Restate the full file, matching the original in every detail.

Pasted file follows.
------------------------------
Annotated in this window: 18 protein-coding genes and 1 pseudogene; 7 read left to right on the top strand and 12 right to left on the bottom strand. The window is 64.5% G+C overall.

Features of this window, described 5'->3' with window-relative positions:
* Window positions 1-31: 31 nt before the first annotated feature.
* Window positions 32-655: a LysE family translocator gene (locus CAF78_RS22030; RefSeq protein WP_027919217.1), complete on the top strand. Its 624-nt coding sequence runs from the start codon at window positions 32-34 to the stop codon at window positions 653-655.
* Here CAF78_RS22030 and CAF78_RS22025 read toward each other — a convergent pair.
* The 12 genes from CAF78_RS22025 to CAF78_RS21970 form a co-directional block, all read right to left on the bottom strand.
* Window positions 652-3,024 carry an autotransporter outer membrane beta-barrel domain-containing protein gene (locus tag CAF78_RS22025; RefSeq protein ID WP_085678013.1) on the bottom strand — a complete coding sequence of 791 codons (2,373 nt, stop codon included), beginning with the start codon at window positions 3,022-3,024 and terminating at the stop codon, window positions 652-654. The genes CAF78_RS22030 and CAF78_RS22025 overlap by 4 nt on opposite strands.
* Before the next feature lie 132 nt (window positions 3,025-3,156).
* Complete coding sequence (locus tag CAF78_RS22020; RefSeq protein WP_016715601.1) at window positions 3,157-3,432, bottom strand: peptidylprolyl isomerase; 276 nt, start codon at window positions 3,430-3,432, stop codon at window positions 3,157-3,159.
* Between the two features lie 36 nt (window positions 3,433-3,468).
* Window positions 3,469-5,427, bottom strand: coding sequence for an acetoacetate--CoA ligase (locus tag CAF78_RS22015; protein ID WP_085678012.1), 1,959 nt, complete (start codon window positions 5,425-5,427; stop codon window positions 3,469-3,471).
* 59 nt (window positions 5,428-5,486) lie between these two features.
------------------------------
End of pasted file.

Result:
Annotated in this window: 18 protein-coding genes and 1 pseudogene; 7 read left to right on the top strand and 12 right to left on the bottom strand. The window is 64.5% G+C overall.

Features of this window, described 5'->3' with window-relative positions:
* Window positions 1-31: 31 nt before the first annotated feature.
* Window positions 32-655: a LysE family translocator gene (locus CAF78_RS22030; RefSeq protein WP_027919217.1), complete on the top strand. Its 624-nt coding sequence runs from the start codon at window positions 32-34 to the stop codon at window positions 653-655.
* Here CAF78_RS22030 and CAF78_RS22025 read toward each other — a convergent pair.
* The 12 genes from CAF78_RS22025 to CAF78_RS21970 form a co-directional block, all read right to left on the bottom strand.
* Window positions 652-3,024 carry an autotransporter outer membrane beta-barrel domain-containing protein gene (locus tag CAF78_RS22025; RefSeq protein ID WP_085678013.1) on the bottom strand — a complete coding sequence of 791 codons (2,373 nt, stop codon included), beginning with the start codon at window positions 3,022-3,024 and terminating at the stop codon, window positions 652-654. The genes CAF78_RS22030 and CAF78_RS22025 overlap by 4 nt on opposite strands.
* Before the next feature lie 132 nt (window positions 3,025-3,156).
* Complete coding sequence (locus tag CAF78_RS22020; RefSeq protein WP_016715601.1) at window positions 3,157-3,432, bottom strand: peptidylprolyl isomerase; 276 nt, start codon at window positions 3,430-3,432, stop codon at window positions 3,157-3,159.
* Between the two features lie 36 nt (window positions 3,433-3,468).
* Window positions 3,469-5,427, bottom strand: coding sequence for an acetoacetate--CoA ligase (locus tag CAF78_RS22015; protein ID WP_085678012.1), 1,959 nt, complete (start codon window positions 5,425-5,427; stop codon window positions 3,469-3,471).
* 59 nt (window positions 5,428-5,486) lie between these two features.